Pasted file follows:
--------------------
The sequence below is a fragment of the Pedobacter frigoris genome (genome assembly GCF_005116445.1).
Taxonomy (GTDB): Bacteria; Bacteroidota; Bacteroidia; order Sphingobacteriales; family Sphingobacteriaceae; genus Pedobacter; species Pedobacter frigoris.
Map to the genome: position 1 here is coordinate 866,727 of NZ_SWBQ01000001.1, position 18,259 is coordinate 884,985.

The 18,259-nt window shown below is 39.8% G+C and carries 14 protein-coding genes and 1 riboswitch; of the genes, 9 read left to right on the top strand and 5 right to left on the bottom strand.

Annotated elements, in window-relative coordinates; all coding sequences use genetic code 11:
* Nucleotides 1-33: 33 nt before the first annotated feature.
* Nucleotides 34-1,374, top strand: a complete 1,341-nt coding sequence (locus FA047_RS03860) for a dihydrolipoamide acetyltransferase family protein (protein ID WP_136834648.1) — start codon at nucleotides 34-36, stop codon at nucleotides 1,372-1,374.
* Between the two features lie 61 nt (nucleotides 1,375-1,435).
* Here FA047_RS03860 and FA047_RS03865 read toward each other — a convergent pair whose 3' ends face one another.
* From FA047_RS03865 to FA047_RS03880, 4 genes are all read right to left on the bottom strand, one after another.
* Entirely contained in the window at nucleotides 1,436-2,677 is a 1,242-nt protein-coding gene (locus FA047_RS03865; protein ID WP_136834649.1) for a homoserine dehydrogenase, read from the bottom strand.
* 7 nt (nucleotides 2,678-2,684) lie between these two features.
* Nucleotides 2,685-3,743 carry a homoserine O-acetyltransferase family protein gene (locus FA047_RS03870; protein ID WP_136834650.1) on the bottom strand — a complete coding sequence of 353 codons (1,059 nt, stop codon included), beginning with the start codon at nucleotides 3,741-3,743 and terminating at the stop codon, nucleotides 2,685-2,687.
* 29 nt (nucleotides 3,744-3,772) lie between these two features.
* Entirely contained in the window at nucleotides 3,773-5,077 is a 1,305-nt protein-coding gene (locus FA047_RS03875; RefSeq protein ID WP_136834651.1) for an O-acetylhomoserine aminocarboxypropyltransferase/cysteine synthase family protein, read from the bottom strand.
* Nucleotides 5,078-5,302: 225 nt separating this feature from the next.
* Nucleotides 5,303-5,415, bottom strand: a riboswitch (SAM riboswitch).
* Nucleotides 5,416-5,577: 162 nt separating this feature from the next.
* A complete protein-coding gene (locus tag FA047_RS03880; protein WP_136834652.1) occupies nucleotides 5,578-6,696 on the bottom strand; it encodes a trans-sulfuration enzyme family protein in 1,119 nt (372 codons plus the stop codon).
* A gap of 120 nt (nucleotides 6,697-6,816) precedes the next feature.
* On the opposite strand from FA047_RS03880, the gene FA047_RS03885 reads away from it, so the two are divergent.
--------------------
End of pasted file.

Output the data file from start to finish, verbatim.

The sequence below is a fragment of the Pedobacter frigoris genome (genome assembly GCF_005116445.1).
Taxonomy (GTDB): Bacteria; Bacteroidota; Bacteroidia; order Sphingobacteriales; family Sphingobacteriaceae; genus Pedobacter; species Pedobacter frigoris.
Map to the genome: position 1 here is coordinate 866,727 of NZ_SWBQ01000001.1, position 18,259 is coordinate 884,985.

The 18,259-nt window shown below is 39.8% G+C and carries 14 protein-coding genes and 1 riboswitch; of the genes, 9 read left to right on the top strand and 5 right to left on the bottom strand.

Annotated elements, in window-relative coordinates; all coding sequences use genetic code 11:
* Nucleotides 1-33: 33 nt before the first annotated feature.
* Nucleotides 34-1,374, top strand: a complete 1,341-nt coding sequence (locus FA047_RS03860) for a dihydrolipoamide acetyltransferase family protein (protein ID WP_136834648.1) — start codon at nucleotides 34-36, stop codon at nucleotides 1,372-1,374.
* Between the two features lie 61 nt (nucleotides 1,375-1,435).
* Here FA047_RS03860 and FA047_RS03865 read toward each other — a convergent pair whose 3' ends face one another.
* From FA047_RS03865 to FA047_RS03880, 4 genes are all read right to left on the bottom strand, one after another.
* Entirely contained in the window at nucleotides 1,436-2,677 is a 1,242-nt protein-coding gene (locus FA047_RS03865; protein ID WP_136834649.1) for a homoserine dehydrogenase, read from the bottom strand.
* 7 nt (nucleotides 2,678-2,684) lie between these two features.
* Nucleotides 2,685-3,743 carry a homoserine O-acetyltransferase family protein gene (locus FA047_RS03870; protein ID WP_136834650.1) on the bottom strand — a complete coding sequence of 353 codons (1,059 nt, stop codon included), beginning with the start codon at nucleotides 3,741-3,743 and terminating at the stop codon, nucleotides 2,685-2,687.
* 29 nt (nucleotides 3,744-3,772) lie between these two features.
* Entirely contained in the window at nucleotides 3,773-5,077 is a 1,305-nt protein-coding gene (locus FA047_RS03875; RefSeq protein ID WP_136834651.1) for an O-acetylhomoserine aminocarboxypropyltransferase/cysteine synthase family protein, read from the bottom strand.
* Nucleotides 5,078-5,302: 225 nt separating this feature from the next.
* Nucleotides 5,303-5,415, bottom strand: a riboswitch (SAM riboswitch).
* Nucleotides 5,416-5,577: 162 nt separating this feature from the next.
* A complete protein-coding gene (locus tag FA047_RS03880; protein WP_136834652.1) occupies nucleotides 5,578-6,696 on the bottom strand; it encodes a trans-sulfuration enzyme family protein in 1,119 nt (372 codons plus the stop codon).
* A gap of 120 nt (nucleotides 6,697-6,816) precedes the next feature.
* On the opposite strand from FA047_RS03880, the gene FA047_RS03885 reads away from it, so the two are divergent.